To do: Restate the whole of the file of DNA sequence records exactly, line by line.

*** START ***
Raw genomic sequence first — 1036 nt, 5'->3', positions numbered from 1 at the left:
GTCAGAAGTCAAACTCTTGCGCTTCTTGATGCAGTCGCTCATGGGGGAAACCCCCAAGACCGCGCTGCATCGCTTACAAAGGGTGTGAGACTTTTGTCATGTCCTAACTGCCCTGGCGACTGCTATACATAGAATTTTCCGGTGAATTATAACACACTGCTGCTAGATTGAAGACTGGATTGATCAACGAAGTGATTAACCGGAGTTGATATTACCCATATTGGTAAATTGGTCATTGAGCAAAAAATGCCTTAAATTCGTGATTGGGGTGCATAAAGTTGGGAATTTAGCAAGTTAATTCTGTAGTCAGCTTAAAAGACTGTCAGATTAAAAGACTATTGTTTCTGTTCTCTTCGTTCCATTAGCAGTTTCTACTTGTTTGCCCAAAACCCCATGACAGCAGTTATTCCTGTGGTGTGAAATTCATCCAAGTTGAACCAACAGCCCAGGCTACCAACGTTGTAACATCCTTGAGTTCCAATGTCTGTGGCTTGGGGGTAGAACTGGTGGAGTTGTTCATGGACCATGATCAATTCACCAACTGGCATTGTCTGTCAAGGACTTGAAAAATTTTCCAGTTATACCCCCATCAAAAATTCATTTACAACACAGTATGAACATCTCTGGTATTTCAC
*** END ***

Raw genomic sequence first — 1036 nt, 5'->3', positions numbered from 1 at the left:
GTCAGAAGTCAAACTCTTGCGCTTCTTGATGCAGTCGCTCATGGGGGAAACCCCCAAGACCGCGCTGCATCGCTTACAAAGGGTGTGAGACTTTTGTCATGTCCTAACTGCCCTGGCGACTGCTATACATAGAATTTTCCGGTGAATTATAACACACTGCTGCTAGATTGAAGACTGGATTGATCAACGAAGTGATTAACCGGAGTTGATATTACCCATATTGGTAAATTGGTCATTGAGCAAAAAATGCCTTAAATTCGTGATTGGGGTGCATAAAGTTGGGAATTTAGCAAGTTAATTCTGTAGTCAGCTTAAAAGACTGTCAGATTAAAAGACTATTGTTTCTGTTCTCTTCGTTCCATTAGCAGTTTCTACTTGTTTGCCCAAAACCCCATGACAGCAGTTATTCCTGTGGTGTGAAATTCATCCAAGTTGAACCAACAGCCCAGGCTACCAACGTTGTAACATCCTTGAGTTCCAATGTCTGTGGCTTGGGGGTAGAACTGGTGGAGTTGTTCATGGACCATGATCAATTCACCAACTGGCATTGTCTGTCAAGGACTTGAAAAATTTTCCAGTTATACCCCCATCAAAAATTCATTTACAACACAGTATGAACATCTCTGGTATTTCAC